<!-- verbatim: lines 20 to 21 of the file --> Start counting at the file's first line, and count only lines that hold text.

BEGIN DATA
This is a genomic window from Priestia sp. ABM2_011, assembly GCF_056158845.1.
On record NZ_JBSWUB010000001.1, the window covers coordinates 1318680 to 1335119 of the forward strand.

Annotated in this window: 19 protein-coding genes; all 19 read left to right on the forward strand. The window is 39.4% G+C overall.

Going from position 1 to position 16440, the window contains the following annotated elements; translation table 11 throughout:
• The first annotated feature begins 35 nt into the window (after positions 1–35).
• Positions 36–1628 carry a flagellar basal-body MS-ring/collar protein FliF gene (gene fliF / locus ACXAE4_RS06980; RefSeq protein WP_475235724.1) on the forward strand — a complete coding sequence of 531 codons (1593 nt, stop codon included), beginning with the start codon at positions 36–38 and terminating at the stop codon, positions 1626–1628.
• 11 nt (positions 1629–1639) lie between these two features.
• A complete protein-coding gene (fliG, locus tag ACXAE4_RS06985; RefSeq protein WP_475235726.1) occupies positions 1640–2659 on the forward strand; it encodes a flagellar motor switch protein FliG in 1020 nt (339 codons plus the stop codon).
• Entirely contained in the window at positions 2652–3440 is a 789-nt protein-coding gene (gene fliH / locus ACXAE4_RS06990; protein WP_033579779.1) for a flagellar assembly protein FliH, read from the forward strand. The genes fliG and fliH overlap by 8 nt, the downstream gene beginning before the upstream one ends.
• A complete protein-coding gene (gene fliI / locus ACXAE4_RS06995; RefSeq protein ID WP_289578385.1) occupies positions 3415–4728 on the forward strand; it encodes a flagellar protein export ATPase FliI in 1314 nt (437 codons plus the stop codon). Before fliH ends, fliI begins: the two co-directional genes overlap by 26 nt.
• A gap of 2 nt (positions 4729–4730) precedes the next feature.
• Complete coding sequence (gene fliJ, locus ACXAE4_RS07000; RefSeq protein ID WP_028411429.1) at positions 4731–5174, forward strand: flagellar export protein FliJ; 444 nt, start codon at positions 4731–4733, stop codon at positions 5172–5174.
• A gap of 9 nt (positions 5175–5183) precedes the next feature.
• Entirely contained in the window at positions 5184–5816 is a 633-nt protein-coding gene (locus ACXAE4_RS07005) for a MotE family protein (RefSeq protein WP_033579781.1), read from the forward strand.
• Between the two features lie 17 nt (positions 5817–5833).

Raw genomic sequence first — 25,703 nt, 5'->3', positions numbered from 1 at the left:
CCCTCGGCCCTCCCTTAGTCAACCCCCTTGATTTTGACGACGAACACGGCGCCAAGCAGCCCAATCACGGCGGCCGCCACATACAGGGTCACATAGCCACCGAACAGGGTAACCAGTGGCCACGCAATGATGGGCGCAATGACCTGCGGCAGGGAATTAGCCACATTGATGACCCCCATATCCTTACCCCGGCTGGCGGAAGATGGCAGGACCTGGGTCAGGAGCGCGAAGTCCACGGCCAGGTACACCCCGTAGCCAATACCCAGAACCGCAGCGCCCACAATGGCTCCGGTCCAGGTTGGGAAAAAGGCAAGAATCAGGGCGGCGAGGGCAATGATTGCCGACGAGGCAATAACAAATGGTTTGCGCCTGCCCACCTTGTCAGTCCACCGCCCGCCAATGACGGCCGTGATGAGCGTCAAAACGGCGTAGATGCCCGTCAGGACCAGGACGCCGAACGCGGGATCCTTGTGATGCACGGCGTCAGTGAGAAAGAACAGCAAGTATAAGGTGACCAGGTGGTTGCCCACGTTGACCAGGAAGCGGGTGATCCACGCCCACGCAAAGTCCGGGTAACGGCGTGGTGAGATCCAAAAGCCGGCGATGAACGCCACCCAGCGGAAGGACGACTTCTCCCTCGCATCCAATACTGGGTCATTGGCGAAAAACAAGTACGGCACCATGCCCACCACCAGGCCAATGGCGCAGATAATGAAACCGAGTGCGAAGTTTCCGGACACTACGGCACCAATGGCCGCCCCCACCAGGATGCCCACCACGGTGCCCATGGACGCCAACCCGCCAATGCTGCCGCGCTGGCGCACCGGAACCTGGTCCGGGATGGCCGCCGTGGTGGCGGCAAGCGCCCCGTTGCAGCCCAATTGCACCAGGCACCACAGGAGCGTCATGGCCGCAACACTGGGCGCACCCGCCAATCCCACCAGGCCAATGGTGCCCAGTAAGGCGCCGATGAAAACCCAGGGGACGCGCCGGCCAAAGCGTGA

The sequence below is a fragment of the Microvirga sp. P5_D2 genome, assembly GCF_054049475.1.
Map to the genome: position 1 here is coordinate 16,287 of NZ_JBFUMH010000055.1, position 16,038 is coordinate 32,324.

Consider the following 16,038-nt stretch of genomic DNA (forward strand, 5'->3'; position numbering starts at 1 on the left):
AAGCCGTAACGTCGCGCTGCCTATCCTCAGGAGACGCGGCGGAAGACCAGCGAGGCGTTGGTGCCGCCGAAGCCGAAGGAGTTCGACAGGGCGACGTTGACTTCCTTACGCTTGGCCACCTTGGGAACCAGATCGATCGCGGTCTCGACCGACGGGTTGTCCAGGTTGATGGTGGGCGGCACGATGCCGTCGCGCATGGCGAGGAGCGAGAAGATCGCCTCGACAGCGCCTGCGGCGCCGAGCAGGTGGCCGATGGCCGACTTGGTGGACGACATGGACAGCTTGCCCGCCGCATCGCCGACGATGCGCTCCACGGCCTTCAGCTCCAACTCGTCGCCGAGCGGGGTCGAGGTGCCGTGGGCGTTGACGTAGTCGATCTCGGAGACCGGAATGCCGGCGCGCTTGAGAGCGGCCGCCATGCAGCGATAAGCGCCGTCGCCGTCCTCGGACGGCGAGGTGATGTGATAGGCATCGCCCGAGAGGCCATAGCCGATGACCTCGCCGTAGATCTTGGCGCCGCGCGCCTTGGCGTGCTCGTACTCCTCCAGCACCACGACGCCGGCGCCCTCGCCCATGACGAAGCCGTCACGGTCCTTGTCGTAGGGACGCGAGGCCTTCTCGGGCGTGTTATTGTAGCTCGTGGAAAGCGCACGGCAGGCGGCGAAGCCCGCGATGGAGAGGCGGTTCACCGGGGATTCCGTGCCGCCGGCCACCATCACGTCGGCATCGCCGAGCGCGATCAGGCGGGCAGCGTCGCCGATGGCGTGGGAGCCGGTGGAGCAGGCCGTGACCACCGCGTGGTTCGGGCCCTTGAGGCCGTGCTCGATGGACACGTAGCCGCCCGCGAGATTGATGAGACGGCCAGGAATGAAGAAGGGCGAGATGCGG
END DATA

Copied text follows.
Consider the following 16,038-nt stretch of genomic DNA (forward strand, 5'->3'; position numbering starts at 1 on the left):
AAGCCGTAACGTCGCGCTGCCTATCCTCAGGAGACGCGGCGGAAGACCAGCGAGGCGTTGGTGCCGCCGAAGCCGAAGGAGTTCGACAGGGCGACGTTGACTTCCTTACGCTTGGCCACCTTGGGAACCAGATCGATCGCGGTCTCGACCGACGGGTTGTCCAGGTTGATGGTGGGCGGCACGATGCCGTCGCGCATGGCGAGGAGCGAGAAGATCGCCTCGACAGCGCCTGCGGCGCCGAGCAGGTGGCCGATGGCCGACTTGGTGGACGACATGGACAGCTTGCCCGCCGCATCGCCGACGATGCGCTCCACGGCCTTCAGCTCCAACTCGTCGCCGAGCGGGGTCGAGGTGCCGTGGGCGTTGACGTAGTCGATCTCGGAGACCGGAATGCCGGCGCGCTTGAGAGCGGCCGCCATGCAGCGATAAGCGCCGTCGCCGTCCTCGGACGGCGAGGTGATGTGATAGGCATCGCCCGAGAGGCCATAGCCGATGACCTCGCCGTAGATCTTGGCGCCGCGCGCCTTGGCGTGCTCGTACTCCTCCAGCACCACGACGCCGGCGCCCTCGCCCATGACGAAGCCGTCACGGTCCTTGTCGTAGGGACGCGAGGCCTTCTCGGGCGTGTTATTGTAGCTCGTGGAAAGCGCACGGCAGGCGGCGAAGCCCGCGATGGAGAGGCGGTTCACCGGGGATTCCGTGCCGCCGGCCACCATCACGTCGGCATCGCCGAGCGCGATCAGGCGGGCAGCGTCGCCGATGGCGTGGGAGCCGGTGGAGCAGGCCGTGACCACCGCGTGGTTCGGGCCCTTGAGGCCGTGCTCGATGGACACGTAGCCGCCCGCGAGATTGATGAGACGGCCAGGAATGAAGAAGGGCGAGATGCGG